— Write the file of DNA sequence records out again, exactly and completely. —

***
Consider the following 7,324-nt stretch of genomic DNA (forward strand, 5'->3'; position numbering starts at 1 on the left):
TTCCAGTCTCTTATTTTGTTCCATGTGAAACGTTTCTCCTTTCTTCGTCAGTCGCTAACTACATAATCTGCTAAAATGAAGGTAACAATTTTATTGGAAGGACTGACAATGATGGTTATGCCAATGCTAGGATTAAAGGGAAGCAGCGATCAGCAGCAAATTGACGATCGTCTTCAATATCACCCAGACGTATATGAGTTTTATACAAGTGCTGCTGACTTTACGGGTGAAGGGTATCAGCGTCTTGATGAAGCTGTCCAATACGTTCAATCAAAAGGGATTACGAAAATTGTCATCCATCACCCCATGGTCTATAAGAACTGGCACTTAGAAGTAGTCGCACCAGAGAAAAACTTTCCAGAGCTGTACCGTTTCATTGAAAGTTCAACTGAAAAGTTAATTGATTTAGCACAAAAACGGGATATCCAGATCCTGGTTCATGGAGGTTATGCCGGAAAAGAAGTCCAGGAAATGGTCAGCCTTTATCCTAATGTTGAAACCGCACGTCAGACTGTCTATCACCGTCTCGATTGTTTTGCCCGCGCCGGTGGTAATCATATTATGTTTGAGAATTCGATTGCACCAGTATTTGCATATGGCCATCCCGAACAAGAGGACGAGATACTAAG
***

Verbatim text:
Consider the following 7,324-nt stretch of genomic DNA (forward strand, 5'->3'; position numbering starts at 1 on the left):
TTCCAGTCTCTTATTTTGTTCCATGTGAAACGTTTCTCCTTTCTTCGTCAGTCGCTAACTACATAATCTGCTAAAATGAAGGTAACAATTTTATTGGAAGGACTGACAATGATGGTTATGCCAATGCTAGGATTAAAGGGAAGCAGCGATCAGCAGCAAATTGACGATCGTCTTCAATATCACCCAGACGTATATGAGTTTTATACAAGTGCTGCTGACTTTACGGGTGAAGGGTATCAGCGTCTTGATGAAGCTGTCCAATACGTTCAATCAAAAGGGATTACGAAAATTGTCATCCATCACCCCATGGTCTATAAGAACTGGCACTTAGAAGTAGTCGCACCAGAGAAAAACTTTCCAGAGCTGTACCGTTTCATTGAAAGTTCAACTGAAAAGTTAATTGATTTAGCACAAAAACGGGATATCCAGATCCTGGTTCATGGAGGTTATGCCGGAAAAGAAGTCCAGGAAATGGTCAGCCTTTATCCTAATGTTGAAACCGCACGTCAGACTGTCTATCACCGTCTCGATTGTTTTGCCCGCGCCGGTGGTAATCATATTATGTTTGAGAATTCGATTGCACCAGTATTTGCATATGGCCATCCCGAACAAGAGGACGAGATACTAAG